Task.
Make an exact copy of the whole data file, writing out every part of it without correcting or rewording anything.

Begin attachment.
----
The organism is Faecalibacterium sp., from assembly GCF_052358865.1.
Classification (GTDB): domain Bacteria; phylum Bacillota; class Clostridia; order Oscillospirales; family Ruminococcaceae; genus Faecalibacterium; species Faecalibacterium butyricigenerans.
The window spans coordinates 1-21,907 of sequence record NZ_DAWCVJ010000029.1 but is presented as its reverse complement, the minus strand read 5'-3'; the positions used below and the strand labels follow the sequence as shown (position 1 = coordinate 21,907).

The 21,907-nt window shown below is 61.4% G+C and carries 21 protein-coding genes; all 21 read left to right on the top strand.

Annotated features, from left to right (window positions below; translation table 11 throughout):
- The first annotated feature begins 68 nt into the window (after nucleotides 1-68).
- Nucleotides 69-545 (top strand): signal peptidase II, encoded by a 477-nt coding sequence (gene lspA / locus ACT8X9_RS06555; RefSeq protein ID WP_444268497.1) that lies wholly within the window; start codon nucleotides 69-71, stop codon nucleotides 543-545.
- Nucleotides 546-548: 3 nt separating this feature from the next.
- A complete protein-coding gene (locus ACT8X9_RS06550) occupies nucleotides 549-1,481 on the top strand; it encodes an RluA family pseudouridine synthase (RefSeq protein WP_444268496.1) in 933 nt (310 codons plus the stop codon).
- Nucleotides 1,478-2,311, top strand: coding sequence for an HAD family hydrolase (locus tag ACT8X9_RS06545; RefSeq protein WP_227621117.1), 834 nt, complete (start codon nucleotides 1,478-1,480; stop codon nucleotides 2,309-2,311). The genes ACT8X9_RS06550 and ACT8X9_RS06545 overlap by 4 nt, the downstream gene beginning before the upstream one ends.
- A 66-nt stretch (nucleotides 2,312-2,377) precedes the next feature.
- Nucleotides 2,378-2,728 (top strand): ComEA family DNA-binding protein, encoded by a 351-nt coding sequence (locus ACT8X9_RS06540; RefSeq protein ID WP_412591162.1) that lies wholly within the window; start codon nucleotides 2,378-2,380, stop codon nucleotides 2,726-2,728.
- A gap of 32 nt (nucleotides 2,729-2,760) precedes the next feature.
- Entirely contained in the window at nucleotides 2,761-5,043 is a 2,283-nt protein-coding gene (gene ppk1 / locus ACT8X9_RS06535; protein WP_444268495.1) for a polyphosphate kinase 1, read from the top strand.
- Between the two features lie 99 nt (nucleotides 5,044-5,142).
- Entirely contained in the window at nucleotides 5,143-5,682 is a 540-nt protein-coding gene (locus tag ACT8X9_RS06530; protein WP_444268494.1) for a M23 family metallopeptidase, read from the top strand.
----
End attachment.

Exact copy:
The organism is Faecalibacterium sp., from assembly GCF_052358865.1.
Classification (GTDB): domain Bacteria; phylum Bacillota; class Clostridia; order Oscillospirales; family Ruminococcaceae; genus Faecalibacterium; species Faecalibacterium butyricigenerans.
The window spans coordinates 1-21,907 of sequence record NZ_DAWCVJ010000029.1 but is presented as its reverse complement, the minus strand read 5'-3'; the positions used below and the strand labels follow the sequence as shown (position 1 = coordinate 21,907).

The 21,907-nt window shown below is 61.4% G+C and carries 21 protein-coding genes; all 21 read left to right on the top strand.

Annotated features, from left to right (window positions below; translation table 11 throughout):
- The first annotated feature begins 68 nt into the window (after nucleotides 1-68).
- Nucleotides 69-545 (top strand): signal peptidase II, encoded by a 477-nt coding sequence (gene lspA / locus ACT8X9_RS06555; RefSeq protein ID WP_444268497.1) that lies wholly within the window; start codon nucleotides 69-71, stop codon nucleotides 543-545.
- Nucleotides 546-548: 3 nt separating this feature from the next.
- A complete protein-coding gene (locus ACT8X9_RS06550) occupies nucleotides 549-1,481 on the top strand; it encodes an RluA family pseudouridine synthase (RefSeq protein WP_444268496.1) in 933 nt (310 codons plus the stop codon).
- Nucleotides 1,478-2,311, top strand: coding sequence for an HAD family hydrolase (locus tag ACT8X9_RS06545; RefSeq protein WP_227621117.1), 834 nt, complete (start codon nucleotides 1,478-1,480; stop codon nucleotides 2,309-2,311). The genes ACT8X9_RS06550 and ACT8X9_RS06545 overlap by 4 nt, the downstream gene beginning before the upstream one ends.
- A 66-nt stretch (nucleotides 2,312-2,377) precedes the next feature.
- Nucleotides 2,378-2,728 (top strand): ComEA family DNA-binding protein, encoded by a 351-nt coding sequence (locus ACT8X9_RS06540; RefSeq protein ID WP_412591162.1) that lies wholly within the window; start codon nucleotides 2,378-2,380, stop codon nucleotides 2,726-2,728.
- A gap of 32 nt (nucleotides 2,729-2,760) precedes the next feature.
- Entirely contained in the window at nucleotides 2,761-5,043 is a 2,283-nt protein-coding gene (gene ppk1 / locus ACT8X9_RS06535; protein WP_444268495.1) for a polyphosphate kinase 1, read from the top strand.
- Between the two features lie 99 nt (nucleotides 5,044-5,142).
- Entirely contained in the window at nucleotides 5,143-5,682 is a 540-nt protein-coding gene (locus tag ACT8X9_RS06530; protein WP_444268494.1) for a M23 family metallopeptidase, read from the top strand.